Austria will maintain its veto on the extension of the EU’s passport-free Schengen zone to Bulgaria and Romania until Vienna sees a “sustained decline” in asylum seekers, Foreign Minister Alexander Schallenberg said in an interview.
Asylum applications in Austria (not including Ukrainians) nearly tripled last year to about 110,000 — the highest per-capita rate in the EU — prompting the government to block the Schengen area’s expansion in December.
“What’s important to us, to be perfectly frank, is that the numbers go down and there has to be a sustained decline,” Schallenberg said, calling the veto a “warning signal“ to Brussels. “One must understand that when we’re seeing over 100,000 asylum applications every 12 months, it is difficult for us as Austria to just let this dysfunctional system roll along.”
Schallenberg declined to define a timeframe for when Vienna might lift its veto on Schengen’s expansion, but with refugee arrivals continuing to rise — the EU’s asylum agency recorded a nearly 60 percent year-on-year increase in January — a resolution to the impasse over Schengen looks to be out of reach in the short term.
Schallenberg said his government was encouraged by the EU’s “action plan” to tighten border controls and accelerate asylum procedures but needed to see much more progress.
“As a country at the heart of Europe, Austria is a great beneficiary of Schengen and we want it to work,” he said.
The main reason Austria has so many refugees is that other EU countries along the so-called Balkan route — in particular Hungary — refuse to register most asylum seekers, a step that under EU rules would allow Vienna to send them back to that country once they arrived in Austria. Under the so-called Dublin rule, the country where a refugee enters the EU and is registered is responsible for handling the individual’s case.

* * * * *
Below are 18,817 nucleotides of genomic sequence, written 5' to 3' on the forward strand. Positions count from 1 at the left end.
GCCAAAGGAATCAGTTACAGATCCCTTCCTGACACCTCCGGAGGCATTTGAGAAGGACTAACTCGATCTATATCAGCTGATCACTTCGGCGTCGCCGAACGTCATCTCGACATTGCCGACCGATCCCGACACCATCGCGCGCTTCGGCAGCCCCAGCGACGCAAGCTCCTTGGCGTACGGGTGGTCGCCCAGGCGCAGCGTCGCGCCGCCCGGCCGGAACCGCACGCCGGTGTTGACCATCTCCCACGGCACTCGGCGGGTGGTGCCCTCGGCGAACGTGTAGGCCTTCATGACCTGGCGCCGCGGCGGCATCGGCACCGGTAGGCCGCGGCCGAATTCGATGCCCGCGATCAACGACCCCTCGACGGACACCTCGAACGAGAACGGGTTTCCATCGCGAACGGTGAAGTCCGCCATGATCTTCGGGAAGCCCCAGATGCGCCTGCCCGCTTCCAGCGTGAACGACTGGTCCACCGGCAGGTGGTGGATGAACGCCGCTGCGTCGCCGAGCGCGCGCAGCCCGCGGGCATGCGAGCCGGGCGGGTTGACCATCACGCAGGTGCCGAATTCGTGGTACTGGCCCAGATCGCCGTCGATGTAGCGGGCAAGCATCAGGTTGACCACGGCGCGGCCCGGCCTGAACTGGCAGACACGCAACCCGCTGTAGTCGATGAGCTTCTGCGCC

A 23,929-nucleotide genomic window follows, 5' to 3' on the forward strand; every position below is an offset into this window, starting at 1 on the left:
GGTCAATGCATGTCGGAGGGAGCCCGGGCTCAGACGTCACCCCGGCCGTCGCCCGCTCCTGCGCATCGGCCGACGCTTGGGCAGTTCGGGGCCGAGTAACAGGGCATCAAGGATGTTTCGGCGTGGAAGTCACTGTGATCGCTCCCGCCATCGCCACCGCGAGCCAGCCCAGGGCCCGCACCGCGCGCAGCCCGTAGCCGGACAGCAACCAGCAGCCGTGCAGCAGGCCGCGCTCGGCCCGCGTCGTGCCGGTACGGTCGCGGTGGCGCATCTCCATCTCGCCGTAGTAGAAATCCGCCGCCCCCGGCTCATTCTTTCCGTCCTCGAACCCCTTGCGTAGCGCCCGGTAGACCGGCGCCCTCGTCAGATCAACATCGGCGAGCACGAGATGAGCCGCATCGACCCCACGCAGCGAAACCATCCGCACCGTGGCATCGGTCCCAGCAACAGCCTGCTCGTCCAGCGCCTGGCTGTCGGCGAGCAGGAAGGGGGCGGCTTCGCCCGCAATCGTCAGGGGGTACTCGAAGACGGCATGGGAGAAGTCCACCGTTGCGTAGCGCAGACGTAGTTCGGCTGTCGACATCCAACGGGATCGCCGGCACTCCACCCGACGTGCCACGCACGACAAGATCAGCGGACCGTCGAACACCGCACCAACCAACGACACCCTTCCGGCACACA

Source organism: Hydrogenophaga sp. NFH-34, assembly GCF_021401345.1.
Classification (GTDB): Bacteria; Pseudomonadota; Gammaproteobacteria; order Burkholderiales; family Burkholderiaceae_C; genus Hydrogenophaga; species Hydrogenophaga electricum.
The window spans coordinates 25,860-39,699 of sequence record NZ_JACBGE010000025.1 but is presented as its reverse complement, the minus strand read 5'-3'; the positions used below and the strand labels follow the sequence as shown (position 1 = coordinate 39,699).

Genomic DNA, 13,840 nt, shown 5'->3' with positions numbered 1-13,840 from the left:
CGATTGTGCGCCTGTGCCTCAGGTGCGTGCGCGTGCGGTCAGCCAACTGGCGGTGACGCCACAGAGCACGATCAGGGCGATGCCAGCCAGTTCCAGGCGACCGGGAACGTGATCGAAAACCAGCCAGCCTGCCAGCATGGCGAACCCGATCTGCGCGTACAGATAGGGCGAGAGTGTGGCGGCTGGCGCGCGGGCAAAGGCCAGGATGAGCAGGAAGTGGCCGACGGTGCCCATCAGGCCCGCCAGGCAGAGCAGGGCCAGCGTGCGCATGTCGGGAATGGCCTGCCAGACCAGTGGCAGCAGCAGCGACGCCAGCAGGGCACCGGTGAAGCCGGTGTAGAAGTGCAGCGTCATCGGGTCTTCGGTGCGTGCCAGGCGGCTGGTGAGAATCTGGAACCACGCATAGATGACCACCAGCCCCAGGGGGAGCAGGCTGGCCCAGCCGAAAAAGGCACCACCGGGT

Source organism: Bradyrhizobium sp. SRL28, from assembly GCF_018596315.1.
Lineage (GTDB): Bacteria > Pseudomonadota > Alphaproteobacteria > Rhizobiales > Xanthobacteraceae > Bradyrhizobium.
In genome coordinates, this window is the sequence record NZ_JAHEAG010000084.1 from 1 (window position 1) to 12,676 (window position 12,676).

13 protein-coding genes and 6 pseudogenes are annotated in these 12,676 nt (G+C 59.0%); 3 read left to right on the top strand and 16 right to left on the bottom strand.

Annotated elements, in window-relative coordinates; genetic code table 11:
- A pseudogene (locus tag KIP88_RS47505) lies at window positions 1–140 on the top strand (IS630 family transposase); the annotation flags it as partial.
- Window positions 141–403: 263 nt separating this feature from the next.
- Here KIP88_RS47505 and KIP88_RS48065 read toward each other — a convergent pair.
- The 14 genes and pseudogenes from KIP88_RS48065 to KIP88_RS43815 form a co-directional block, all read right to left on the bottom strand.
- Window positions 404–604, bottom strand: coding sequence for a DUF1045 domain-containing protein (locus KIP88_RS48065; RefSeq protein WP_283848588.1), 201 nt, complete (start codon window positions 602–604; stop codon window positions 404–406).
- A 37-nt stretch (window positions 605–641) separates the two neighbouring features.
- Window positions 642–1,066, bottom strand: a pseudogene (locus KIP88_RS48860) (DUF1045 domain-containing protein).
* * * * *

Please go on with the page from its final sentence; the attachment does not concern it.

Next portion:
The EU took in about 1 million refugees last year, excluding Ukrainians, a nearly 50 percent increase. If France and Germany registered as many as Austria per capita, both countries alone would have had 1 million, Schallenberg argued.
Bulgaria and Romania have been seeking accession to Schengen for years and reacted with anger to the Austrian move. The Netherlands joined Austria in vetoing Bulgaria but gave a green light to Romania.
Critics say Vienna’s move unnecessarily erodes EU unity at a time when members should take pains to show more unity.
Many in Austria’s business community, which is heavily invested in both Romania and Bulgaria, have also been alarmed by the government’s move.
Yet Austria’s governing coalition, which is led by Schallenberg’s People’s Party, has another worry: the country’s far-right Freedom Party has taken a commanding lead in the national polls with just over a year to go until the next regular election.
One reason for the surge is that the party’s signature issue — migration — has returned to the center of the political debate.
Beginning with the refugee influx in 2015, a number of EU countries, Austria, Germany and France among them, began to suspend Schengen at some border crossings. Schallenberg stressed that his government’s ultimate goal with its hard line on Schengen expansion was to return to the pre-2015 system of truly borderless travel.
“We want a system where we don’t have to maintain border checks,” he said. “No one benefits and we’re not doing them because we enjoy it, but because we have no other choice.”